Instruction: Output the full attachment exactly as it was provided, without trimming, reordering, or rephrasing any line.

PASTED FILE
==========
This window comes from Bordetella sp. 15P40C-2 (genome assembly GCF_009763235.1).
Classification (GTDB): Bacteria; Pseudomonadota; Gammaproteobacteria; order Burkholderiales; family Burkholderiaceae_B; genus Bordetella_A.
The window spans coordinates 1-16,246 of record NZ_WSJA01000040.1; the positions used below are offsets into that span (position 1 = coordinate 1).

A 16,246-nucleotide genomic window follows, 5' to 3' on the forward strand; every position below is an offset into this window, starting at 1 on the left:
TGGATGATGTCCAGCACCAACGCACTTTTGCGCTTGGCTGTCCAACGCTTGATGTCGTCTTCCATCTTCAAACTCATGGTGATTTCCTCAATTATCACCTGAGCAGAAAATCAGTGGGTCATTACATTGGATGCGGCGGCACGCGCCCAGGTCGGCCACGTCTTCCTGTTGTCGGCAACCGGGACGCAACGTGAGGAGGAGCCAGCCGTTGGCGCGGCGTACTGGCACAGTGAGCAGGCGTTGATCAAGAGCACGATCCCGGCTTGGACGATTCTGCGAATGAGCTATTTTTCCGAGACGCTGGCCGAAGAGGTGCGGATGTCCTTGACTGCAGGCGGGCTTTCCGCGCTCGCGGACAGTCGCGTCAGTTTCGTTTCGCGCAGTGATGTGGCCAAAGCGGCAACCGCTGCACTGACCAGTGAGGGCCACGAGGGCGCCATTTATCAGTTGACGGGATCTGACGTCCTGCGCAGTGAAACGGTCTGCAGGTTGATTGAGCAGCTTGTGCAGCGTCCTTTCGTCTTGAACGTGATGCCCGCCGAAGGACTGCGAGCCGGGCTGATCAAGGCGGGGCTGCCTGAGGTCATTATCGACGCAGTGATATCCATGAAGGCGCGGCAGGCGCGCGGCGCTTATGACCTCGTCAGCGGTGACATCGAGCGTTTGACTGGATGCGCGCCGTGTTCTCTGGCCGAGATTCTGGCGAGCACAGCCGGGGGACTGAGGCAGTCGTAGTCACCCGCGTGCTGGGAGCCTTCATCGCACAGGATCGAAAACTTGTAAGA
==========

This window comes from Bordetella sp. 15P40C-2 (genome assembly GCF_009763235.1).
Classification (GTDB): Bacteria; Pseudomonadota; Gammaproteobacteria; order Burkholderiales; family Burkholderiaceae_B; genus Bordetella_A.
The window spans coordinates 1-16,246 of record NZ_WSJA01000040.1; the positions used below are offsets into that span (position 1 = coordinate 1).

A 16,246-nucleotide genomic window follows, 5' to 3' on the forward strand; every position below is an offset into this window, starting at 1 on the left:
TGGATGATGTCCAGCACCAACGCACTTTTGCGCTTGGCTGTCCAACGCTTGATGTCGTCTTCCATCTTCAAACTCATGGTGATTTCCTCAATTATCACCTGAGCAGAAAATCAGTGGGTCATTACATTGGATGCGGCGGCACGCGCCCAGGTCGGCCACGTCTTCCTGTTGTCGGCAACCGGGACGCAACGTGAGGAGGAGCCAGCCGTTGGCGCGGCGTACTGGCACAGTGAGCAGGCGTTGATCAAGAGCACGATCCCGGCTTGGACGATTCTGCGAATGAGCTATTTTTCCGAGACGCTGGCCGAAGAGGTGCGGATGTCCTTGACTGCAGGCGGGCTTTCCGCGCTCGCGGACAGTCGCGTCAGTTTCGTTTCGCGCAGTGATGTGGCCAAAGCGGCAACCGCTGCACTGACCAGTGAGGGCCACGAGGGCGCCATTTATCAGTTGACGGGATCTGACGTCCTGCGCAGTGAAACGGTCTGCAGGTTGATTGAGCAGCTTGTGCAGCGTCCTTTCGTCTTGAACGTGATGCCCGCCGAAGGACTGCGAGCCGGGCTGATCAAGGCGGGGCTGCCTGAGGTCATTATCGACGCAGTGATATCCATGAAGGCGCGGCAGGCGCGCGGCGCTTATGACCTCGTCAGCGGTGACATCGAGCGTTTGACTGGATGCGCGCCGTGTTCTCTGGCCGAGATTCTGGCGAGCACAGCCGGGGGACTGAGGCAGTCGTAGTCACCCGCGTGCTGGGAGCCTTCATCGCACAGGATCGAAAACTTGTAAGA